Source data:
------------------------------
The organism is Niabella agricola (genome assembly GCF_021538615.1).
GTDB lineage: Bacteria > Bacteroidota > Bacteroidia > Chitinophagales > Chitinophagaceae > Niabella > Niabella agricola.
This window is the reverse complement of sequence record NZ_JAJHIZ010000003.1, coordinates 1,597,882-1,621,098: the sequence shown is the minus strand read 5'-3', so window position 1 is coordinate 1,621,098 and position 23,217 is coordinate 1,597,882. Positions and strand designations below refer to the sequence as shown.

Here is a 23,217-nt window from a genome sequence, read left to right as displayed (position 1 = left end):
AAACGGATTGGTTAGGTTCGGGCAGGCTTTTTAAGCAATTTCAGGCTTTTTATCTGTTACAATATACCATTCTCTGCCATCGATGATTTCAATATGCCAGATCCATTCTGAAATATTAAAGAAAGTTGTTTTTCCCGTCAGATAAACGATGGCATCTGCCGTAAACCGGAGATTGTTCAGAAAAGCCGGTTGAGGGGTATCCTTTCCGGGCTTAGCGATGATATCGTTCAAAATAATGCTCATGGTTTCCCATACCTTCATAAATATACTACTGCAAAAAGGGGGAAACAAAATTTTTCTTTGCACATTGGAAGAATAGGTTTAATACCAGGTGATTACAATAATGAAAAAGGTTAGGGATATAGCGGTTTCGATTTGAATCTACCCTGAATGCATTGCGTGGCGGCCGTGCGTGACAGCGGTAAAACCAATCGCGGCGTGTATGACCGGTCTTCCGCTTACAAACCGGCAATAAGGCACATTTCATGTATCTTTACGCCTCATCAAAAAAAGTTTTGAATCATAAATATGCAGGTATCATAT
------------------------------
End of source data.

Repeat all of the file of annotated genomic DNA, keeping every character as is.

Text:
The organism is Niabella agricola (genome assembly GCF_021538615.1).
GTDB lineage: Bacteria > Bacteroidota > Bacteroidia > Chitinophagales > Chitinophagaceae > Niabella > Niabella agricola.
This window is the reverse complement of sequence record NZ_JAJHIZ010000003.1, coordinates 1,597,882-1,621,098: the sequence shown is the minus strand read 5'-3', so window position 1 is coordinate 1,621,098 and position 23,217 is coordinate 1,597,882. Positions and strand designations below refer to the sequence as shown.

Here is a 23,217-nt window from a genome sequence, read left to right as displayed (position 1 = left end):
AAACGGATTGGTTAGGTTCGGGCAGGCTTTTTAAGCAATTTCAGGCTTTTTATCTGTTACAATATACCATTCTCTGCCATCGATGATTTCAATATGCCAGATCCATTCTGAAATATTAAAGAAAGTTGTTTTTCCCGTCAGATAAACGATGGCATCTGCCGTAAACCGGAGATTGTTCAGAAAAGCCGGTTGAGGGGTATCCTTTCCGGGCTTAGCGATGATATCGTTCAAAATAATGCTCATGGTTTCCCATACCTTCATAAATATACTACTGCAAAAAGGGGGAAACAAAATTTTTCTTTGCACATTGGAAGAATAGGTTTAATACCAGGTGATTACAATAATGAAAAAGGTTAGGGATATAGCGGTTTCGATTTGAATCTACCCTGAATGCATTGCGTGGCGGCCGTGCGTGACAGCGGTAAAACCAATCGCGGCGTGTATGACCGGTCTTCCGCTTACAAACCGGCAATAAGGCACATTTCATGTATCTTTACGCCTCATCAAAAAAAGTTTTGAATCATAAATATGCAGGTATCATAT